Women4AI Daring Circle Seminar: Working Towards Inclusive AI

3 March, 2023

Women4AI Daring Circle Seminar Working Towards Inclusive AI

Written by Tess Buckley

The Setting

Over 70 women tuned in for the latest Seminar with the Women4AI Daring Circle, a working group facilitated by the Women’s Forum for the Economy and Society. They focus on designing Artificial Intelligence (AI) in a way that drives inclusion, both in its development and its application.

Sophie Lambin CEO and Founder of KiteInsights introduced the event, followed by two presentations. First, delivered by the CEO of The Good AI and cofounder of WomeninAI, Caroline Lair, and the second delivered by Elinor Wahal a European digital policy professional working to advise market-leading companies on their public policy strategies, as a consultant at FTI. Followed by a presentation of a working paper authored by Gina Neff and Clementine Collett from the Oxford Internet Institute and Minderoo Centre for Technology and Democracy titled ‘Three Implementation Gaps to Harnessing Inclusive AI in Organisations’. We concluded with a Q & A session in breakout rooms, allowing for discussion and better connection to the speakers. There was a refreshingly genuine interest and shared curiosity amongst everyone in the Q&A.

The Goal

Women4AI is committed to creating an environment where all women help empower the development of beneficial AI, and AI empowers women. The aspiration of this symbiotic relationship was evident in the support and structure of the seminar event. Women are firmly integrating themselves and younger generations within the cutting-edge of AI and other STEM research spaces. Working groups like Women4AI inspire continuous positive transformations of the ecosystem through research, community collaboration and encouraging companies to commit to inclusive AI. The next phase of AI needs to be one where the technology is designed, developed and adopted by teams from diverse backgrounds and is appropriately governed to ensure AI technology alleviates rather than amplifies existing disparities.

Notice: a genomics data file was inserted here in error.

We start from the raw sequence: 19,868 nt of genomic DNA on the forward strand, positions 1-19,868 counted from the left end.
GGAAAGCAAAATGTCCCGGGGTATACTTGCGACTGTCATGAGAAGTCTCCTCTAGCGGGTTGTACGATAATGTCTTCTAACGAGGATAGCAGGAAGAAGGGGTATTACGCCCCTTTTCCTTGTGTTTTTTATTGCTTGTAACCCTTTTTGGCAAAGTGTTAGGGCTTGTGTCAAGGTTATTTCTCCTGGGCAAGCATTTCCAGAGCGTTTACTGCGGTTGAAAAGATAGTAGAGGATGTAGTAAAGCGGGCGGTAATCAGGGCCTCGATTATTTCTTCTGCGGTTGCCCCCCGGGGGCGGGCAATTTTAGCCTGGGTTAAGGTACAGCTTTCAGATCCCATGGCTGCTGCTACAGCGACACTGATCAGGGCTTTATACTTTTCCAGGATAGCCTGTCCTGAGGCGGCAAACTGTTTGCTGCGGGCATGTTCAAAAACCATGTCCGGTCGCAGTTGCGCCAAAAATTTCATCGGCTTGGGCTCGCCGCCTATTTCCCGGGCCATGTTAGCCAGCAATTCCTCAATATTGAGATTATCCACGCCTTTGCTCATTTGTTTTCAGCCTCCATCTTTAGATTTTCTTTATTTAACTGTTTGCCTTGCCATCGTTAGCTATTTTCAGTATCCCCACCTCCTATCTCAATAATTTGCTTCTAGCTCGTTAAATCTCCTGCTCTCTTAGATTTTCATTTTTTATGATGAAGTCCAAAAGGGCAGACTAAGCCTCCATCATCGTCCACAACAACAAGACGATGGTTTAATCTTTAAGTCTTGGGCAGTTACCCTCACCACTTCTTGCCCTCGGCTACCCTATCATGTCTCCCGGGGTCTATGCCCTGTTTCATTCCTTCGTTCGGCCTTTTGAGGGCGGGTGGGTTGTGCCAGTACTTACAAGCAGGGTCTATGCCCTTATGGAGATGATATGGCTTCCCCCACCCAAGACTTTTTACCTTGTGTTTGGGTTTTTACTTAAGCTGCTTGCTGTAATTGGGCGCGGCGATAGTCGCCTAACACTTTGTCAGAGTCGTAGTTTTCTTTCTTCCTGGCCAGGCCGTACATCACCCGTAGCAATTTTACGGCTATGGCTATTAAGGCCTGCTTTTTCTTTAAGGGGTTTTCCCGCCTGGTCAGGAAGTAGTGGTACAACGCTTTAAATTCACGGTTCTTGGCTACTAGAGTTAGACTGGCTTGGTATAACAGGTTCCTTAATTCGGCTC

Introduction: Sophie Lambin, CEO and Founder of Kite Insights and Editorial Partner of Women’s Forum for the Economy and Society

Lambin delivers a brief but impassioned introduction with the key message encapsulated in the simple quote “If we do not prioritize inclusion the default will be exclusion.” She defines inclusive AI for the Women4AI Daring Circle as systems that consider marginalized groups and addresses the implications of bias in AI.

She reminds us that the topic of AI is not new but already pervades our present. We can hardly comprehend how much AI impacts our daily decisions. Lambin concludes by acknowledging that we sit in an era of great potential for AI, which makes its considerations both exciting and scarier. She urges the importance of placing intention and inclusion at the forefront.

Presentation 1: Caroline Lair, CEO and Founder of TheGoodAI and Cofounder of WomeninAI

After leaving the Tech Industry due to a lack of purpose Carole Lair joined Snips.AI, where she discovered the possibility of AI for good. She started TheGoodAI and spends her time empowering companies and talent using AI to address sustainability challenges in various industries.

The key stream of conversation; how can we leverage the power of AI to drive net-zero?

Lair lists ways to leverage AIs capabilities for sustainability:

  • Help identify patterns and predict how we can handle a transition to a more sustainable world.
  • Facilitate creativity, pushing us to think outside the box in ways we wouldn’t otherwise
  • Act as a catalyst for sustainable change.
  • Implement AI tools and technologies to decrease CO2 emissions (ex. Optimize fright training, work with AI to allow for predictive maintenance, reduce food waste and carbon accounting).